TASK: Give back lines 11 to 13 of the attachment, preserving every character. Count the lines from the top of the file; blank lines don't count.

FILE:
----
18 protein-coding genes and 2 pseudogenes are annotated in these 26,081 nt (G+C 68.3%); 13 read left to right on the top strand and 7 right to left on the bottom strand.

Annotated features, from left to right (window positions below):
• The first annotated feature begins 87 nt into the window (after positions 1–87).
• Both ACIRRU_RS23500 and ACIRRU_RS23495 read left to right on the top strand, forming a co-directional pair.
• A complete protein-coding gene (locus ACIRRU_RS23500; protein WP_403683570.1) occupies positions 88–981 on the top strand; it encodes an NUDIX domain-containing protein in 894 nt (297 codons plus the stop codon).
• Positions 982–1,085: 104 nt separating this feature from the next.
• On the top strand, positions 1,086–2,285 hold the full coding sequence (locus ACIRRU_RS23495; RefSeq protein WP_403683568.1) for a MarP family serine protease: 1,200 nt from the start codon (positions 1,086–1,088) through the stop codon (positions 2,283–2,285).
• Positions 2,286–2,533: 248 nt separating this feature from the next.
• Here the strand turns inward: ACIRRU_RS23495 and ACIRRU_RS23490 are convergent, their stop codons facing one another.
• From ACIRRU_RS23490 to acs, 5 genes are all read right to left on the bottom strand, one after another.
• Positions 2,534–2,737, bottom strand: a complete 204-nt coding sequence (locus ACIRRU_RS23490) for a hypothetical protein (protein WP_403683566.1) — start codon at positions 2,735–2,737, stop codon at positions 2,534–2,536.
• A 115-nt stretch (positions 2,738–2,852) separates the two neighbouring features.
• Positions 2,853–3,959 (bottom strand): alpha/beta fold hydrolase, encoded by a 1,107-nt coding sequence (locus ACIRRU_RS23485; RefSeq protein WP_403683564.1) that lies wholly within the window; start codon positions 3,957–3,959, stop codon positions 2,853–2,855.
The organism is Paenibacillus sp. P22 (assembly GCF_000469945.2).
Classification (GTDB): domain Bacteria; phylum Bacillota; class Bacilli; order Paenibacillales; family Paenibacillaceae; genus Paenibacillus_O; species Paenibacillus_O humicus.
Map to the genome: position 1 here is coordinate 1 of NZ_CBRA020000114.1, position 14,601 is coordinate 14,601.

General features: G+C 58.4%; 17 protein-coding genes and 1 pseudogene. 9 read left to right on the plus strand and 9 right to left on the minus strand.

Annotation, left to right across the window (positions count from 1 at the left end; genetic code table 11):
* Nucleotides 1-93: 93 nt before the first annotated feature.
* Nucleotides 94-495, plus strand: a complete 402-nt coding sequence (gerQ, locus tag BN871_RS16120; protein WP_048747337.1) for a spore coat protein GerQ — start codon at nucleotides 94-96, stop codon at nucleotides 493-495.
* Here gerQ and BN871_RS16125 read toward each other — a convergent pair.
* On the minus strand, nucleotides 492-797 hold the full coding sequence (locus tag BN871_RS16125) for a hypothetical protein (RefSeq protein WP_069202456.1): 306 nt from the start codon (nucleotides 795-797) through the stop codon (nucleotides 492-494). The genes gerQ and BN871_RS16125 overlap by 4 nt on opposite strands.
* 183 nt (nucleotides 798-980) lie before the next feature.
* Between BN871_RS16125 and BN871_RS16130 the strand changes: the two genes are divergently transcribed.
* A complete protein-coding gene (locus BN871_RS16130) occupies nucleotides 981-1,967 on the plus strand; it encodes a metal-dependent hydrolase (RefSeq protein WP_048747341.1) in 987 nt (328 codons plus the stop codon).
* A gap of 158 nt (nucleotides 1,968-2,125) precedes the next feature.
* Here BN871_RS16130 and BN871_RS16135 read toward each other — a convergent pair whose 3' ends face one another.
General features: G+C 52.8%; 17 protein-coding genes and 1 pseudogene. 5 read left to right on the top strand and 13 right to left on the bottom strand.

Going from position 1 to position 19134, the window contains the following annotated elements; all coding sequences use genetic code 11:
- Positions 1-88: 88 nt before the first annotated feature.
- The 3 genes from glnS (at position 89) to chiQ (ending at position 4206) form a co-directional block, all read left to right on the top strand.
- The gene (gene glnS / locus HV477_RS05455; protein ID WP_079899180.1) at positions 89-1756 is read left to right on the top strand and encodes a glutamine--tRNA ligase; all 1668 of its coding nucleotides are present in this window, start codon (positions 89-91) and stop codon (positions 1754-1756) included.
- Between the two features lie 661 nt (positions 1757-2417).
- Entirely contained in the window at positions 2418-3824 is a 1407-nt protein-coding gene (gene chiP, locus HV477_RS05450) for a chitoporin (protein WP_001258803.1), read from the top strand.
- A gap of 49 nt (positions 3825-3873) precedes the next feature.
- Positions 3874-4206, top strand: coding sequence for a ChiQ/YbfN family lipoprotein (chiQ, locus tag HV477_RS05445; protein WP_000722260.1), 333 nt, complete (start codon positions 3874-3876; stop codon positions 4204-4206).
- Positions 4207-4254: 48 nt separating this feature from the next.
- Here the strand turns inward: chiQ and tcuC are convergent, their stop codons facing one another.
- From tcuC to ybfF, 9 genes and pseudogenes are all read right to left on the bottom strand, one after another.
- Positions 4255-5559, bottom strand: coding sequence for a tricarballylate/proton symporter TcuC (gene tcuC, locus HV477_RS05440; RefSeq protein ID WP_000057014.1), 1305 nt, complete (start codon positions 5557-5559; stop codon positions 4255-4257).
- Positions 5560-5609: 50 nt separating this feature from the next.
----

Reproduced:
• Positions 2,534–2,737, bottom strand: a complete 204-nt coding sequence (locus ACIRRU_RS23490) for a hypothetical protein (protein WP_403683566.1) — start codon at positions 2,735–2,737, stop codon at positions 2,534–2,536.
• A 115-nt stretch (positions 2,738–2,852) separates the two neighbouring features.
• Positions 2,853–3,959 (bottom strand): alpha/beta fold hydrolase, encoded by a 1,107-nt coding sequence (locus ACIRRU_RS23485; RefSeq protein WP_403683564.1) that lies wholly within the window; start codon positions 3,957–3,959, stop codon positions 2,853–2,855.